Journal Article

A dramatic reduction of normalized protein catabolic rate occurs late in the course of progressive renal insufficiency

Shahid M. Chandna, Elena Kulinskaya and Ken Farrington

in Nephrology Dialysis Transplantation

Published on behalf of European Renal Association - European Dialysis and Transplant Assoc

Volume 20, issue 10, pages 2130-2138
Published in print October 2005 | ISSN: 0931-0509
Published online June 2005 | e-ISSN: 1460-2385 | DOI: http://dx.doi.org/10.1093/ndt/gfh940
A dramatic reduction of normalized protein catabolic rate occurs late in the course of progressive renal insufficiency

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Background. Spontaneous reduction in dietary protein intake is a recognized feature of severe renal failure, and previous studies have suggested that this may occur at an early stage of renal functional decline.

Methods. We examined the effects of progressive renal insufficiency on the normalized protein catabolic rate (nPCR) in 1282 patients (mean age 55.8±15.5 years; 60.4% male) over a 7 year period. All values of nPCR (n = 5082) obtained before commencement of dialysis were included. A total of 361 (28.2%) patients later developed end-stage renal failure and were started on dialysis.

Results. Cross-sectional analysis showed nPCR being significantly less at lower creatinine clearance. Mean nPCR was 1.17±0.31 at a clearance >50, 1.04±0.27 at 25–50, 0.93±0.21 at 10–25 and 0.74±0.18 at <10 ml/min. Mean nPCR in each clearance group was different from that in all other groups (P<0.001 in all cases). When nPCR was studied longitudinally in relation to time of initiation of dialysis, the fall in nPCR only became significant in the 3 months preceding initiation. Curve fitting suggested a two-phase exponential association between nPCR and renal function, a gentle decline of nPCR in mild and moderate renal failure culminating in a dramatic decline when CrCl reached 15 ml/min and weekly Kt/Vurea 2.5. nPCR at dialysis initiation predicted survival on dialysis even when corrected for age, diabetes and non-renal co-morbid load. However, it was no longer significant when residual renal function was included in the model. The group initiating dialysis with a normal nPCR maintained this throughout the first 3 years on dialysis whilst the group initiating with a low nPCR, though improving initially, continued to have significantly lower nPCR levels throughout follow-up than their normal nPCR counterparts.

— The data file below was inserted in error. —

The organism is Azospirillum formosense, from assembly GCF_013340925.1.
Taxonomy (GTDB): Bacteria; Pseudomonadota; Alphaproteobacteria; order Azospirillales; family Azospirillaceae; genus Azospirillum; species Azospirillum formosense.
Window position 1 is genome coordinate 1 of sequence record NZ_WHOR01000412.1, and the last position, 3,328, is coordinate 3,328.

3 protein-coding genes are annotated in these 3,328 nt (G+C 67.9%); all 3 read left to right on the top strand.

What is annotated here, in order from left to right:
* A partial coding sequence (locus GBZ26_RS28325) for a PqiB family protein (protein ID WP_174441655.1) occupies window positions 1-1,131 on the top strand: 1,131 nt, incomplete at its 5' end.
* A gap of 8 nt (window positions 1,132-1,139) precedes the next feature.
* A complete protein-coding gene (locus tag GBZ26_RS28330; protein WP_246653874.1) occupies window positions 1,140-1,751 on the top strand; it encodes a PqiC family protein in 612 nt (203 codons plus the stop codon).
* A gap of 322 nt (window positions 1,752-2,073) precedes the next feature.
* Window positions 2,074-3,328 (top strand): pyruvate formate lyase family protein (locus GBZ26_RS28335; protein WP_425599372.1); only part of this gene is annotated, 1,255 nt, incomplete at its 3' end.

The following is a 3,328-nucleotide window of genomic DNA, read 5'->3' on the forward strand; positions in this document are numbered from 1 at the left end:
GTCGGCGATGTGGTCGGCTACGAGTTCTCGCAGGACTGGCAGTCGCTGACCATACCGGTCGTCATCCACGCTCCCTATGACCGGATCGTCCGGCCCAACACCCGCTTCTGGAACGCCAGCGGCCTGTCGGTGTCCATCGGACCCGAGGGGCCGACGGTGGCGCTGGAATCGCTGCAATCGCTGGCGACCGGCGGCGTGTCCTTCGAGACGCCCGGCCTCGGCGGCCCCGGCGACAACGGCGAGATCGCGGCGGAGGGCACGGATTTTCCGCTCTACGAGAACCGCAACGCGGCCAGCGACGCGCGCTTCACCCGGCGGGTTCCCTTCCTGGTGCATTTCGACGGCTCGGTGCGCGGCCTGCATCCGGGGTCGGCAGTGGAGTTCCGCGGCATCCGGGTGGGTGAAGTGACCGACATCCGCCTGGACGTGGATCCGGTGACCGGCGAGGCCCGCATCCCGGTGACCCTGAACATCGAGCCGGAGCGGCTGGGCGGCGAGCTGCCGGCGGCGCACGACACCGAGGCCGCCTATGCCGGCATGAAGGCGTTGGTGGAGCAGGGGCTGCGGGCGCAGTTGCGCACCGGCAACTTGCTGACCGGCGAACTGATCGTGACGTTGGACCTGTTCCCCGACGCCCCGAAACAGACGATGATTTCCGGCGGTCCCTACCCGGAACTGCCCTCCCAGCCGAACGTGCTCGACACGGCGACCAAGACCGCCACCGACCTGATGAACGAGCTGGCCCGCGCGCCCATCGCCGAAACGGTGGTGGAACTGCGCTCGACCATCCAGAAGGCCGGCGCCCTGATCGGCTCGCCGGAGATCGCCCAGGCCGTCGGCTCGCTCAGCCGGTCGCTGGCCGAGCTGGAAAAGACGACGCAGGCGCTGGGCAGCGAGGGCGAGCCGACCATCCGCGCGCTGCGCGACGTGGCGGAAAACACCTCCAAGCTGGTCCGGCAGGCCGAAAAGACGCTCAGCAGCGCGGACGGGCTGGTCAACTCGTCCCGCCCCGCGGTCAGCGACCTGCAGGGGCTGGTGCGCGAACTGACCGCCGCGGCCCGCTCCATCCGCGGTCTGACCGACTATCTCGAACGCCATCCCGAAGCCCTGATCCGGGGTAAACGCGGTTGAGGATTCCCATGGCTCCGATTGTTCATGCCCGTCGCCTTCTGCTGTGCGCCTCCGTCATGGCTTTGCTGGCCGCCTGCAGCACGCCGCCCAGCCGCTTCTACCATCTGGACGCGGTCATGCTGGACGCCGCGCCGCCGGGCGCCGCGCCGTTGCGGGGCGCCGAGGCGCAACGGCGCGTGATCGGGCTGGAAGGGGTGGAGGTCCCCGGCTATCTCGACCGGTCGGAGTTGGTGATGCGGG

Conclusion. A significant reduction of nPCR occurs late in progressive renal insufficiency and may predict the need for dialysis initiation. nPCR levels <0.8 at initiation predict future low nPCR levels and mortality on dialysis. The correlation between nPCR and CrCl in early renal insufficiency may be partly artefactual.

Keywords: chronic renal failure; dialysis; nPCR; nutrition; protein intake; survival

Journal Article.  4794 words.  Illustrated.

Subjects: Nephrology

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